Robert W. Gore and Jane Gore learn about the leading-edge laboratories in the Interdisciplinary Science and Engineering Laboratory. Their generous commitment of $10 million supports the Bob and Jane Gore Research Laboratories in the new building.

ISE Lab opens

Campus community celebrates official ISE Lab grand opening

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4:18 p.m., Oct. 21, 2013--Sophomore Tyler Bryan is jealous. 

As he walked the halls of the University of Delaware’s Interdisciplinary Science and Engineering Laboratory Thursday, the international relations major wished he could swap course schedules with his computer science major friends to score a coveted seat inside ISE Lab. 

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“It’s really amazing how we’ve changed from our old buildings that still have so much character to them to a modern version,” he said. “I just love it.”

Bryan joined the crowd of students, faculty, staff, donors and government officials gathered to celebrate the official grand opening of ISE Lab. Together they chanted “hydrogen, helium, lithium,” reciting the first three elements of the periodic table in place of “one, two, three” as dignitaries prepared to cut a ribbon.

President Patrick Harker suggested the new scientific countdown to officially christen not just a new building but also a new future for learning and research at UD. That future, he said, is focused on students experiencing education in action.

“This building is an investment in them, in you, in this incredible community of people, everyone here right now and many more who aren’t, who’ve signed on to change the world with us,” Harker said.

Each weekday, courses from varied disciplines are held inside ISE Lab. The common thread among them is experiential learning. The classrooms are not large; the maximum capacity of the largest ones is 48 students. The desks are on wheels so students can transition from lecture to group work seamlessly. The 194,000-square-foot facility’s research laboratories house teams from the colleges of Engineering, Arts and Sciences, Agriculture and Natural Resources and Earth, Ocean, and Environment, often inside the same shared space. 

In his remarks at the event, Provost Domenico Grasso described the building as a place that “nurtures great science.” 

“The best way to predict the future is to invent it and that's what we are doing right here with this building,” he said. 

Joseph DeStefano and his wife, Judith Grandinette DeStefano, both UD alumni, invested in that future, donating money to its construction. In recognition of their gift, their names adorn a plaque outside a first floor lab. The couple said they too believe in the University’s commitment to experiential learning.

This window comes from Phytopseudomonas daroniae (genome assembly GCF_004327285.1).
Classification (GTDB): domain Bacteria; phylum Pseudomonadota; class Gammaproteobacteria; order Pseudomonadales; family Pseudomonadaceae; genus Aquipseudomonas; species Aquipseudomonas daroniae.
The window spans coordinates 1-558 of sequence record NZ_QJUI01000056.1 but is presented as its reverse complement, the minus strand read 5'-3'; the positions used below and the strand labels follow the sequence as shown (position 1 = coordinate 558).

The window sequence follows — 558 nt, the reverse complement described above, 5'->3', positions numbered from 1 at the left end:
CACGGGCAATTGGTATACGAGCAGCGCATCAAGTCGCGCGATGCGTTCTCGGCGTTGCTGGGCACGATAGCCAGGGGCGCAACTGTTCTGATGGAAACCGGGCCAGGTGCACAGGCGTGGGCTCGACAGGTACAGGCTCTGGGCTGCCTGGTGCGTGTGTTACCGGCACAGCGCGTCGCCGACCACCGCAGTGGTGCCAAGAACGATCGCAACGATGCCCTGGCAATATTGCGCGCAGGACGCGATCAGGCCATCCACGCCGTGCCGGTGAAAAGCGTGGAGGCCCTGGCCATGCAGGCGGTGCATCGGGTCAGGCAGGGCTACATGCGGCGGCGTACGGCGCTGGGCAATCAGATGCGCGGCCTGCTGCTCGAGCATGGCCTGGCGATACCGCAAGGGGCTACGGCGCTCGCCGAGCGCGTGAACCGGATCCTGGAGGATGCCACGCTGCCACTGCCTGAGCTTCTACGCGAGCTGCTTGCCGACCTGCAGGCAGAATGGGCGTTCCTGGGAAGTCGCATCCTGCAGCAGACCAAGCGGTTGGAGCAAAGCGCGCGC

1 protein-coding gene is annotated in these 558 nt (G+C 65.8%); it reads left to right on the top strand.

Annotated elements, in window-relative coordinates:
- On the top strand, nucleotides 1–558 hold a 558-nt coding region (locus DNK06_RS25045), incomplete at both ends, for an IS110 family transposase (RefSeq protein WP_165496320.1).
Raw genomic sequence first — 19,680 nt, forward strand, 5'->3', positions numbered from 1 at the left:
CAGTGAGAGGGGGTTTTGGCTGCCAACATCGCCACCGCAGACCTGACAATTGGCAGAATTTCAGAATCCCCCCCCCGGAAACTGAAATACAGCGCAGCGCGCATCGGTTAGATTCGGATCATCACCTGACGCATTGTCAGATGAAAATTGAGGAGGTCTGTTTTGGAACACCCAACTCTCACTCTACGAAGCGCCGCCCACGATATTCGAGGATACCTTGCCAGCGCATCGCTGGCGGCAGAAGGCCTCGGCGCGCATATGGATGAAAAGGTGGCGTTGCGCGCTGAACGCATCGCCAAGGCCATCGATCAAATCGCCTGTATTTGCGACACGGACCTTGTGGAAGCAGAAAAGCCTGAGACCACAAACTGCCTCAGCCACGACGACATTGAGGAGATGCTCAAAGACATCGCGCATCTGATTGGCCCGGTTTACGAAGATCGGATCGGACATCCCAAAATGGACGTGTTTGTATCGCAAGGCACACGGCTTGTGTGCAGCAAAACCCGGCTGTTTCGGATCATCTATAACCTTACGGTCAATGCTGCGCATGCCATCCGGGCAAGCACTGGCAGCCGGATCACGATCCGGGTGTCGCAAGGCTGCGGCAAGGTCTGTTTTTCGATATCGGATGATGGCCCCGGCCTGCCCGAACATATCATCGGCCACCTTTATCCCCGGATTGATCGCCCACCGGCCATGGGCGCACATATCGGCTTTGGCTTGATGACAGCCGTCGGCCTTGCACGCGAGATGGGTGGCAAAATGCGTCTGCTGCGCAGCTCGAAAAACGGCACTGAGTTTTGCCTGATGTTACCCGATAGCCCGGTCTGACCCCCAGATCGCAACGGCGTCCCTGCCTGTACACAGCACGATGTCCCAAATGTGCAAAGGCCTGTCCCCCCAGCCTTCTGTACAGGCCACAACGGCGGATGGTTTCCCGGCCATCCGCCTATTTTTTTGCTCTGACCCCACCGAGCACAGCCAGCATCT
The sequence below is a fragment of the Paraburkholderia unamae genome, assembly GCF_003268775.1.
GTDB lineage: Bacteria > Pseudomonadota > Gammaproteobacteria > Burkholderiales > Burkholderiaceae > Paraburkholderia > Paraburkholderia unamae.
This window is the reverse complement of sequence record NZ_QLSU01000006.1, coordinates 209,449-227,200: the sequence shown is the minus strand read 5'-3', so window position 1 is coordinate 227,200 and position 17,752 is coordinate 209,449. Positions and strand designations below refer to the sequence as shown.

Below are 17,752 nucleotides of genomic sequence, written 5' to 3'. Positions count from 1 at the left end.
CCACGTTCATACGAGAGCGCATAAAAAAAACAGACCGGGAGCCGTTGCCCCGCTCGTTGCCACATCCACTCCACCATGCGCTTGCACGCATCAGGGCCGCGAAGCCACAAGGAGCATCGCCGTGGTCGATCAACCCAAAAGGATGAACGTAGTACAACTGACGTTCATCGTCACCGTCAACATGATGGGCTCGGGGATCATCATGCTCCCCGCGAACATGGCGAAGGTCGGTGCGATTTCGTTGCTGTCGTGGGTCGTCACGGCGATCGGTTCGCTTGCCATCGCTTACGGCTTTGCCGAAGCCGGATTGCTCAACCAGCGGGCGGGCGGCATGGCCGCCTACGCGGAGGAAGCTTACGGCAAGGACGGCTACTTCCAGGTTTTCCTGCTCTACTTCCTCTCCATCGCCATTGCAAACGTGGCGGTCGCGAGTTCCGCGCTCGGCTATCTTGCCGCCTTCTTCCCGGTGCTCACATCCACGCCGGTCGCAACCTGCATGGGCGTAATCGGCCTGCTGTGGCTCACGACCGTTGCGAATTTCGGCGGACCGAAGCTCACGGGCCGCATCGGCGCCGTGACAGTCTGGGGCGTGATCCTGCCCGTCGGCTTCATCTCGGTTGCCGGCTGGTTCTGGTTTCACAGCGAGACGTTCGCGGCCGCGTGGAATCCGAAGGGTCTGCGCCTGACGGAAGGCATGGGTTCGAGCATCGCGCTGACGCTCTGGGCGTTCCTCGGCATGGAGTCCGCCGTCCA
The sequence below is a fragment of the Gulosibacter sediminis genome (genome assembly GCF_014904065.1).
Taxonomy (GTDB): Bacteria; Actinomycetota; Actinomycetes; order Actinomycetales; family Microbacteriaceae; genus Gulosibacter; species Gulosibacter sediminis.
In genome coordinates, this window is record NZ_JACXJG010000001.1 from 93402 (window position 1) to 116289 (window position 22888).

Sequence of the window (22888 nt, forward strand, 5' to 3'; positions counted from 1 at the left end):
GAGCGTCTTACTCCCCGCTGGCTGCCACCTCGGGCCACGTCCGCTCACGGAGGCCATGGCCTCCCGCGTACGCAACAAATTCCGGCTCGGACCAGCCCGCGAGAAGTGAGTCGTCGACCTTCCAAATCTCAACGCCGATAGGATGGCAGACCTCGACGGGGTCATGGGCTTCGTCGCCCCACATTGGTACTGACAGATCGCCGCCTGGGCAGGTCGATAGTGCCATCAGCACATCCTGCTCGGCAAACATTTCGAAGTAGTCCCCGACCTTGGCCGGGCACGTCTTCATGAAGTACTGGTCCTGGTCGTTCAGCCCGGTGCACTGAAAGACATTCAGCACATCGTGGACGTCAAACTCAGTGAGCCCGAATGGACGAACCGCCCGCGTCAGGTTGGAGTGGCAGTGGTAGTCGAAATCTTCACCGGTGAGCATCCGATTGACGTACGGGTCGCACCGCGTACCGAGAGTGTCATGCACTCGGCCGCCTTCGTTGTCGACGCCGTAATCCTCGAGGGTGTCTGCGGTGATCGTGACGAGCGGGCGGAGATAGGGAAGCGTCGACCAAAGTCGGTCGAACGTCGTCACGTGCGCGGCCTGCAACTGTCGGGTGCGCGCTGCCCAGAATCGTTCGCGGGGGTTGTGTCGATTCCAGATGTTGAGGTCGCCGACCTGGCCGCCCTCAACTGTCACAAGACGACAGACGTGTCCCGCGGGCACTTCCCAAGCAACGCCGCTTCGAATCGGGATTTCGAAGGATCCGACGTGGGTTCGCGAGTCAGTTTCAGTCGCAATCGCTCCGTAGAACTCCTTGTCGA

“The whole concept of problem-based learning is cutting edge and it’s going to take us a long way,” Joseph DeStefano said.

Gov. Jack Markell also spoke of investment in molding students, the workforce of the 21st century.

“We cannot overstate the importance of this investment for our state's future,” he said. “Companies have choices all over the world where they have access to a tremendous workforce. And the only way for us to compete and win in that world is to make investments like this.”

Speaking different languages

The day’s celebration included the ribbon-cutting ceremony book-ended by a reception and a keynote speech by the CEO of Bloom Energy, KR Sridhar. In his talk -- a sit down conversation with Nancy Karibjanian, an adjunct faculty member in the Department of Communication -- the Silicon Valley entrepreneur contradicted the notion, built on famous tales of inventors starting successful businesses in garages and basements, that bricks and mortar play no role in education. “Spaces make a huge difference,” he said. 

Sridhar commended UD on building an environment for collaboration.  Scientists and engineers, such as himself, he said, are not trained to be team players. Biologists, chemists, engineers and other scientists all “speak different languages” filled with jargon specific to their field. ISE Lab’s interdisciplinary environment will help them communicate.

“It’s an enabler for like-minded people to be together,” Sridhar said. “Through those interactions they learn without being told that one plus one plus one is greater than three.”

Since the beginning of the semester and the start of classes inside ISE Lab, each day 1,200 students sit down to learn in its classrooms.  Hundreds more flow through the study lounges on each floor or pop into the lobby to grab coffee at the Einstein Bros. Bagel shop. Many give ISE Lab rave reviews.

“It’s just an amazing building. I think students will get a lot out of it and the resources available are just phenomenal,” said Jessica Borcky, president of the Student Government Association, pointing in particular to the shared study spaces. 

For Borcky’s fellow SGA member, Margaret Mary Rilling, the place is magnetic. 

“This building is actually one of the reasons that I came here,” Rilling said. “It really represents there are going to be new and evolving things happening here.” 

The freshman chemistry major does feel the all too familiar envy in the air. She has no classes in ISE Lab this fall.

Maybe next semester, she said.

Article by Andrea Boyle Tippett

Photos by Kathy F. Atkinson, Evan Krape, Kevin Quinlan and Ambre Alexander

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